Appropriately enough for a collection that includes John Wesley’s spectacles, Queen’s College is asking for artefacts that will help see the early Methodists with fresh eyes.
Wesley’s glasses along with commemorative plates and cups, porcelain statues and original letters can be found in a dedicated room under the Queen’s College library in Parkville.
These artefacts, known as ‘Methodistica’, have been donated to the College’s Sugden Heritage Collections by families who have inherited items often bought out to Australia from the UK in the luggage of their ancestors.
Perhaps the collection’s most valuable piece of Methodistica, in monetary terms, is a porcelain bust of an aged John Wesley made by his friend Enoch Wood.
The collection also has a huge collection of books, mostly on Methodist history, theology and mission, but some theological books and classical texts dating back to the 15th century.
Sugden Heritage Collections Committee chair Rev Prof Robert Gribben said it was a “treasure trove” of items and “probably the principal Methodist collection in the Southern Hemisphere”.
Prof Gribben said the College was always looking to add to the collection and he recently donated from his own family heirlooms, a statuette of early Methodist theologian John William Fletcher.
“As Methodism fades from memory it is more important than ever that these tangible artefacts are preserved for future generations,” Prof Gribben said.
“With many children not taking up Christianity we think there are many families who will have things of value that will end up in a tip truck.
“So we’re asking if you have Methodist materials, be they statues or cups or plates or documents, and you would like to give them a permanent home where they would be looked after, then Queen’s is a port of call.”
Prof Gribben said it was important to preserve Methodist literature and artefacts.
“We don’t want the Methodist legacy lost simply because the times are changing and our next generation is not Christian in the way that their parents and grandparents are,” he said.
Prof Gribben also said there has been a resurgence of Wesley and Methodist scholarship since the formation of the Uniting Church, making many studies from earlier than the 1970s out-of-date and inaccurate.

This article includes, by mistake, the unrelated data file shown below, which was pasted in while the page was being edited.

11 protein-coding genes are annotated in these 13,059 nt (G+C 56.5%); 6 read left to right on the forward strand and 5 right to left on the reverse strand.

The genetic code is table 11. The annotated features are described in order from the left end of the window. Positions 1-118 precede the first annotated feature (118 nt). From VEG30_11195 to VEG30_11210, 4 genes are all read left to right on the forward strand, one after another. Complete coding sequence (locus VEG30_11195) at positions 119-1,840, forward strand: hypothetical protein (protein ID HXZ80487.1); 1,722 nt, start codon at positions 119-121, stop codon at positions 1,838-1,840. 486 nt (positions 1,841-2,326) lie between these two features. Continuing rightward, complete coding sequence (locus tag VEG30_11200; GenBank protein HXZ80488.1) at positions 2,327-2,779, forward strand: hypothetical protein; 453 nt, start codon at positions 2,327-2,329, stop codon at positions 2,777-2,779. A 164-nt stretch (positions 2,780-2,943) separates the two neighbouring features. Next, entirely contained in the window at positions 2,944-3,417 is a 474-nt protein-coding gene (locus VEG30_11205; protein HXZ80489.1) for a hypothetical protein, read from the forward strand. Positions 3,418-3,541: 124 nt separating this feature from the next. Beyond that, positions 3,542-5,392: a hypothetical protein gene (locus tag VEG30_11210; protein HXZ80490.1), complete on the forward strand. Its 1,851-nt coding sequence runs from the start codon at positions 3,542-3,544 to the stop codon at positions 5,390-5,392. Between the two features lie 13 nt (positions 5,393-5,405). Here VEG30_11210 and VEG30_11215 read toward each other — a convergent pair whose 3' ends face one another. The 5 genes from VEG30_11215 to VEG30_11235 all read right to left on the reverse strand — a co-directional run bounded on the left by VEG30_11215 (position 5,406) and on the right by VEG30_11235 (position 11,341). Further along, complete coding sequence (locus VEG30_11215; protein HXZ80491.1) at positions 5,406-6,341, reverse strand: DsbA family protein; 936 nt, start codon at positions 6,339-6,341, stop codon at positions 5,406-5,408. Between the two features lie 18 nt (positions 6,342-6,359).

“We inherited a somewhat sentimental understanding of John and Charles Wesley,” Prof Gribben said.
“We promoted John higher than he should have been because his brother Charles, did a great deal more than write hymns. The brothers shared the oversight of the missions, John based in London, and Charles at first at Bristol, but they discussed all important decisions together
“We have slowly collected Charles Wesley’s letters and realise that he was a distinct theologian from his brother, there’s things they differ on.”
The letters and artefacts also reveal a more personal side of the founding Methodist brothers.
“We know a lot more about their lives as two human beings than we did,” Prof Gribben said.
“For instance, John had a disastrous marriage in the second half of his life, whereas Charles had one of the happiest marriages that we read about in the 18th century.
“They were extraordinary men both of them.”
Tax-deductible donations can also be made to the fund that supports new purchases and the restoration of our old volumes for the Sugden Heritage Collections.
Those with an artefact or letter they would like to donate can contact firstname.lastname@example.org or call 93490789
Any items more appropriately housed at the Synod Archives will be passed on to them.